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Six Thoughts after a Week in Paris

Le Palais du Luxembourg
So my family and I arrived in Paris a week ago, Monday September 3. A few observations from the first week . . .

1. We can get to any country much faster than our forebears of one or two centuries ago. For that, I am willing to put up with the occasional inconvenience of air travel. Such as getting on a flight in Philadelphia (late) at 6:45 p.m. with (too much) carry-on luggage and two very tired little children, only to be told around 7 p.m. that we all had to get off with all of our things because the air conditioning wasn't functioning properly and we might have to switch planes, and then waiting another hour or so in the airport and then getting on again (all the time with the same two exhausted children and excessive number of carry-ons), before finally taking off three hours late. That's not fun, but it sure beats a month of sea-sickness and possible shipwreck and subsequent death.

2. In any culture, new, familiar, or home, stereotypes are truly helpful (which I suppose means that they are necessary). Parisians tend to be less friendly but I have fewer examples to the contrary from my first week here. The kind woman at the town hall who gave me information about day cares in the 13th arrondissement. The man in the metro today who held an extended conversation with my two-year-old. Et-cetera.

3. So let's not dwell too long on the stereotypes, but rather on the important generalization that people are people whether American or French or Mongolian.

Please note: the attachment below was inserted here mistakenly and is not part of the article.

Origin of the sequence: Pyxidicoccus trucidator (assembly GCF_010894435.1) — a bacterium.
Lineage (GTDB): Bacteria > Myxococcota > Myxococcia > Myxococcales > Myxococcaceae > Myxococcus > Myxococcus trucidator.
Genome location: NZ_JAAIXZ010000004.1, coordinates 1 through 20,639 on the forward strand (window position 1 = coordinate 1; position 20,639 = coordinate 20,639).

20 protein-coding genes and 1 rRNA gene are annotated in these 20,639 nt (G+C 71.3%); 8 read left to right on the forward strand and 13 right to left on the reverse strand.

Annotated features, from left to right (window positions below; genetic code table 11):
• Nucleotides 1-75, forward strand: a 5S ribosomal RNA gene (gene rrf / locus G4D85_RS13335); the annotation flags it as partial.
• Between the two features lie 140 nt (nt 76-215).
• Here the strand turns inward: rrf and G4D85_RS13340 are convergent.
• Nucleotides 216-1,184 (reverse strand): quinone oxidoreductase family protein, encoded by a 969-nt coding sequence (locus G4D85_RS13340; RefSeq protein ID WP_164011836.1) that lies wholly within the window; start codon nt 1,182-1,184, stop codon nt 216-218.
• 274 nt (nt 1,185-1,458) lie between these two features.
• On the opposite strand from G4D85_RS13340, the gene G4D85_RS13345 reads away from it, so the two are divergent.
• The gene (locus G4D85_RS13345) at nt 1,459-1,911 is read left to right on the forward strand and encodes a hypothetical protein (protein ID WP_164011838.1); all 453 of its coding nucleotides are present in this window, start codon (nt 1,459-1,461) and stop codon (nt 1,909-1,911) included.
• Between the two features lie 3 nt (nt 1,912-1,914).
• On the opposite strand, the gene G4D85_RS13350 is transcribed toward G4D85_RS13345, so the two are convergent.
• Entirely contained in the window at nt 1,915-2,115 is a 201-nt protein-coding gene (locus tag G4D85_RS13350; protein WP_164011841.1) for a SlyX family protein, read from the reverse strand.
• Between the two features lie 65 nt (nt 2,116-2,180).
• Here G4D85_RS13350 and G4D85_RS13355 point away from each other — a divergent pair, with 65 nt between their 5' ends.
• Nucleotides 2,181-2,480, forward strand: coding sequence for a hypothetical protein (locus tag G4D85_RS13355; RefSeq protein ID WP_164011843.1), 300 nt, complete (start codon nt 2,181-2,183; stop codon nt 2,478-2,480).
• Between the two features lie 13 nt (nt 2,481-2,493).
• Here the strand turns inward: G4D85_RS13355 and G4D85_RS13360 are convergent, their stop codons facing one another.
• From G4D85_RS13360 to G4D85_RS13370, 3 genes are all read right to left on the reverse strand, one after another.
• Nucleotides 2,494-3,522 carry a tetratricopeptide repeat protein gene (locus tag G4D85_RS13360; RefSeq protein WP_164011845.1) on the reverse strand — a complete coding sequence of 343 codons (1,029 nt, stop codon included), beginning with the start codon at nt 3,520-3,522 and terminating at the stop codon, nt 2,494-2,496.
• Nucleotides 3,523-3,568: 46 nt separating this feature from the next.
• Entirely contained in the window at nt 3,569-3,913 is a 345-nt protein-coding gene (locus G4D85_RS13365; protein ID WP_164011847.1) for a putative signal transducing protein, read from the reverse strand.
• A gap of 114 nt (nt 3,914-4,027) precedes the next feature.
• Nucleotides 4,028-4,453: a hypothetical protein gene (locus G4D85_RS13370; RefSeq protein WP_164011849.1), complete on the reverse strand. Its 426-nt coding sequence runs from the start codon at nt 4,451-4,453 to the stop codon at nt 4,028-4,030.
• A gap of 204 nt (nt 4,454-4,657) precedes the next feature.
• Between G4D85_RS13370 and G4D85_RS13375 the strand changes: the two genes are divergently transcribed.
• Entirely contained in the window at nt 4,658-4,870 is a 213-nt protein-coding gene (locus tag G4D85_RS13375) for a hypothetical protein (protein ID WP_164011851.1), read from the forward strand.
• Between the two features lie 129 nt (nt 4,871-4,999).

Notre Dame de Paris
4. On a similar note, clichés can be quite enjoyable. I now own a watch that I bought a block from Notre Dame for 6 euros and that has the Eiffel Tower in the center. So what? It was cheap, I like the way it looks, and it works.

5. The key to clichés, of course, is too make them your own. It's my watch now, not just another piece of jewelry with a cliché on it. When I taught creative writing to high school students, I told them to avoid clichéd settings . . . unless they made them fresh. For example, there are probably no settings more cliché for a short story than Times Square or the Eiffel Tower. Yet if I tell you about the time I went up the Eiffel Tower several years ago (haven't been up yet this time around) and thought I was going to throw up because I hate heights, and I said so out loud to my friends, and then realized that everyone else on the elevator understood what I said because, hey, they were also all Americans, okay then the setting becomes a whole lot less cliché.

6. I love worshiping with people from various "tongues and nations." I have that in America, since I attend a church with a lot of international university students, and where we also assist in the Hispanic ministry. But it's wonderful to experience it in another culture too.


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